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Let’s say you’re looking for a house to buy and you find one that seems to fit your needs, wants and price range. As you finish your tour you enter the garage and it’s amazing… Finished walls, epoxy floor and a work bench with state-of-the-art tools, all shiny and obviously in perfect working order. You absolutely LOVE tools and these are all the type you’ve been wanting to buy forever. As you express your admiration for them, your agent smiles and says, “Sorry, those don’t come with the house…”

Your agent is correct. They don’t come with the property automatically the way normal fixtures do, like the roof, HVAC system, hardwood floors, etc. Tools would be considered personal property. However, you can ask for them to be included in the sale as part of your purchase contract. The question is, should you?

Those shiny tools may be the home seller’s pride and joy, and an offer that asks him or her to leave them to the new homeowners may create needless animosity and risk them declining your offer, no matter how good it is.

You would probably do better by asking to negotiate the purchase of the tools outside of the contract to purchase the rest of the house. And do that AFTER you are in contract for the house. Handled carefully, the seller may feel impressed by your obvious appreciation of quality tools…and you may end up owning some or all of them.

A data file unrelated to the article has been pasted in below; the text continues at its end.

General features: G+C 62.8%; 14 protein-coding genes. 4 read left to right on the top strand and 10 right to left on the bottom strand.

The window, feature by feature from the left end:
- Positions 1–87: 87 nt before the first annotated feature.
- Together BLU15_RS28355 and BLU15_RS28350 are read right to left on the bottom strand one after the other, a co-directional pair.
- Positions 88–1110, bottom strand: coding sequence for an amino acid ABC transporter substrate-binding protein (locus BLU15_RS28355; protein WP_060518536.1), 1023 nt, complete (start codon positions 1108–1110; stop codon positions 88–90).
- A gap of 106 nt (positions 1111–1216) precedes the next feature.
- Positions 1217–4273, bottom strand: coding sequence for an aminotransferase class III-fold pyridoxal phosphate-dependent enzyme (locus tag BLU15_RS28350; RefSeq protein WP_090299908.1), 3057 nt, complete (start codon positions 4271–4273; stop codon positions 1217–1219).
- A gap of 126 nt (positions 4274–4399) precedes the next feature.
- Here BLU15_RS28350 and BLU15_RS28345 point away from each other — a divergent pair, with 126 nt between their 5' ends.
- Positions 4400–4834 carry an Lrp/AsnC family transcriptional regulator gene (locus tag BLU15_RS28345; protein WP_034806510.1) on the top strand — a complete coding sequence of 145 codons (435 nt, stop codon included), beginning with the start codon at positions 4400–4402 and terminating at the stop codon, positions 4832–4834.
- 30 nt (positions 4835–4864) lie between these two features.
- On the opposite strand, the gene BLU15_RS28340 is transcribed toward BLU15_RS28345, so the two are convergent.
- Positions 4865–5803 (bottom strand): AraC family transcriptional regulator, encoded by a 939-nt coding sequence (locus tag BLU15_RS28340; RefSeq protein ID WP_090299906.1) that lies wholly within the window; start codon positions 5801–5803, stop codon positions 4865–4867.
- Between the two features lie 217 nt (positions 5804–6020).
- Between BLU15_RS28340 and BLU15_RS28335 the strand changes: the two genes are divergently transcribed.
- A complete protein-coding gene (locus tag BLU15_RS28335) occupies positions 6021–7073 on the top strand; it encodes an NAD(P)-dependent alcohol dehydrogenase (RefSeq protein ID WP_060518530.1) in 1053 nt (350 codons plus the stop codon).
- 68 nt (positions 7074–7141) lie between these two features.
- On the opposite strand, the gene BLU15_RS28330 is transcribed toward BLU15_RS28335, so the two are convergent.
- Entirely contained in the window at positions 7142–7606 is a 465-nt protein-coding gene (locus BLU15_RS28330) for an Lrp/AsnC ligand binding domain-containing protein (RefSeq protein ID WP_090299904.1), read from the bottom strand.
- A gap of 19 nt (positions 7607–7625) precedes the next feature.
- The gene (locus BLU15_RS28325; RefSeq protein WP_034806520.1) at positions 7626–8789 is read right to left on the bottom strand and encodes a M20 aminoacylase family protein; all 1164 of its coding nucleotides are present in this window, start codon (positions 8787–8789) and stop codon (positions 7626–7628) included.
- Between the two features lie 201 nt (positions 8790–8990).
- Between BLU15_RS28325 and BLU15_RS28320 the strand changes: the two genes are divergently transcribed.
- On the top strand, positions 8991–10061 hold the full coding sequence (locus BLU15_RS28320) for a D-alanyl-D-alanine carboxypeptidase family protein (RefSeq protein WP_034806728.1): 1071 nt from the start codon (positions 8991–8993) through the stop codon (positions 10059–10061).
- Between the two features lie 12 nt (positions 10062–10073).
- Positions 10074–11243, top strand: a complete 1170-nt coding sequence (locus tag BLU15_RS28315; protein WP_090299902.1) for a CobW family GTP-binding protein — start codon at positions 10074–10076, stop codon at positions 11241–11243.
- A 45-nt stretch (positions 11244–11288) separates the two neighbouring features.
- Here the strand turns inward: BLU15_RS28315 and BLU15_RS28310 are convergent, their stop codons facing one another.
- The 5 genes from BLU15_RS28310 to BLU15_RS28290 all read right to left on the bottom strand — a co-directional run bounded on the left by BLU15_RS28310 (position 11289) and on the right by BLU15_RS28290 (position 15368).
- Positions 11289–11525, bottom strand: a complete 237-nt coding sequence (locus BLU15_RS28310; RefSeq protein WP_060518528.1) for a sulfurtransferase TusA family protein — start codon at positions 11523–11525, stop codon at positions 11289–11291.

Keep in mind that including personal property items in your offer can cause complications with your loan because your lender will be concerned that those items are artificially raising the cost of the home, but that they wouldn’t permanently stay with the house if you didn’t make your payment and they had to foreclose.



In the past, new home builders seemed to be focused on selling the homes, and they didn’t care where you got your financing from. Then a few years ago, they started bringing the lender “in-house” for one-stop shopping convenience for you, and an additional profit center for them. They might even offer you $2,000 to $5,000 in closing costs credit if you used their lender.


But nowadays, you’ll often encounter a pretty strong push from the builder to use their lender, with credits of almost $10,000 and on rare occasions even more. This is often more than what the builder will make on your loan. So why in the world is the builder willing to possibly take a loss on your loan in order to steer you to their lender?


It comes down to accurate forecasting for the builder. If a home sale is delayed or falls apart altogether, that can cost the builder big bucks. There are different accounting rules for a home under construction versus a completed home, and a builder sitting on a completed home is bad news, accounting-wise.


The builder wants to be able to call up the lender, and get the straight story about the status of all their transactions in the pipeline. They will be familiar with and have a higher level of confidence with their in-house lender. This will not be true for some lender the buyer found on the Internet that the builder has never dealt with before. Anyone who has been in the business a while has been told by some unknown lender that the buyer is “pre-approved,” only to have the deal fall apart at the end, and you find out the buyer wasn’t even close to getting a loan. Imagine if you are a builder dealing with hundreds of closings across multiple projects. Confidence in their projections is worth A LOT to a builder.